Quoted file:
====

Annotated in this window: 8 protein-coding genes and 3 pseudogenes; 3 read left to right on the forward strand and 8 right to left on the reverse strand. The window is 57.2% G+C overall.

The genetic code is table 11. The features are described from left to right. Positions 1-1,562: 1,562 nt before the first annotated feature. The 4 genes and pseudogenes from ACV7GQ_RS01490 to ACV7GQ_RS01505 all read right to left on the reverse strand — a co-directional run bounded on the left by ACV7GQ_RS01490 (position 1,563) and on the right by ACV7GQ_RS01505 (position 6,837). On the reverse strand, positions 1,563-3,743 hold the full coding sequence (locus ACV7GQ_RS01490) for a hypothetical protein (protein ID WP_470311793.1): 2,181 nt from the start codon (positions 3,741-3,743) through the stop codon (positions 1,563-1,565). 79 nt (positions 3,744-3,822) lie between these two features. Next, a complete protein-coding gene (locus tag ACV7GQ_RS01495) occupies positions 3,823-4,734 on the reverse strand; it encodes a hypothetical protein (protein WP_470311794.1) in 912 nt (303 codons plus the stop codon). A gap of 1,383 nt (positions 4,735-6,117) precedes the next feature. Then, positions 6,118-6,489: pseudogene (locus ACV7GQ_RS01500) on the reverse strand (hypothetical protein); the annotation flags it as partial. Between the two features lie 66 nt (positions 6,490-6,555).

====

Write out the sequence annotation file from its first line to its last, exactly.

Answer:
Annotated in this window: 8 protein-coding genes and 3 pseudogenes; 3 read left to right on the forward strand and 8 right to left on the reverse strand. The window is 57.2% G+C overall.

The genetic code is table 11. The features are described from left to right. Positions 1-1,562: 1,562 nt before the first annotated feature. The 4 genes and pseudogenes from ACV7GQ_RS01490 to ACV7GQ_RS01505 all read right to left on the reverse strand — a co-directional run bounded on the left by ACV7GQ_RS01490 (position 1,563) and on the right by ACV7GQ_RS01505 (position 6,837). On the reverse strand, positions 1,563-3,743 hold the full coding sequence (locus ACV7GQ_RS01490) for a hypothetical protein (protein ID WP_470311793.1): 2,181 nt from the start codon (positions 3,741-3,743) through the stop codon (positions 1,563-1,565). 79 nt (positions 3,744-3,822) lie between these two features. Next, a complete protein-coding gene (locus tag ACV7GQ_RS01495) occupies positions 3,823-4,734 on the reverse strand; it encodes a hypothetical protein (protein WP_470311794.1) in 912 nt (303 codons plus the stop codon). A gap of 1,383 nt (positions 4,735-6,117) precedes the next feature. Then, positions 6,118-6,489: pseudogene (locus ACV7GQ_RS01500) on the reverse strand (hypothetical protein); the annotation flags it as partial. Between the two features lie 66 nt (positions 6,490-6,555).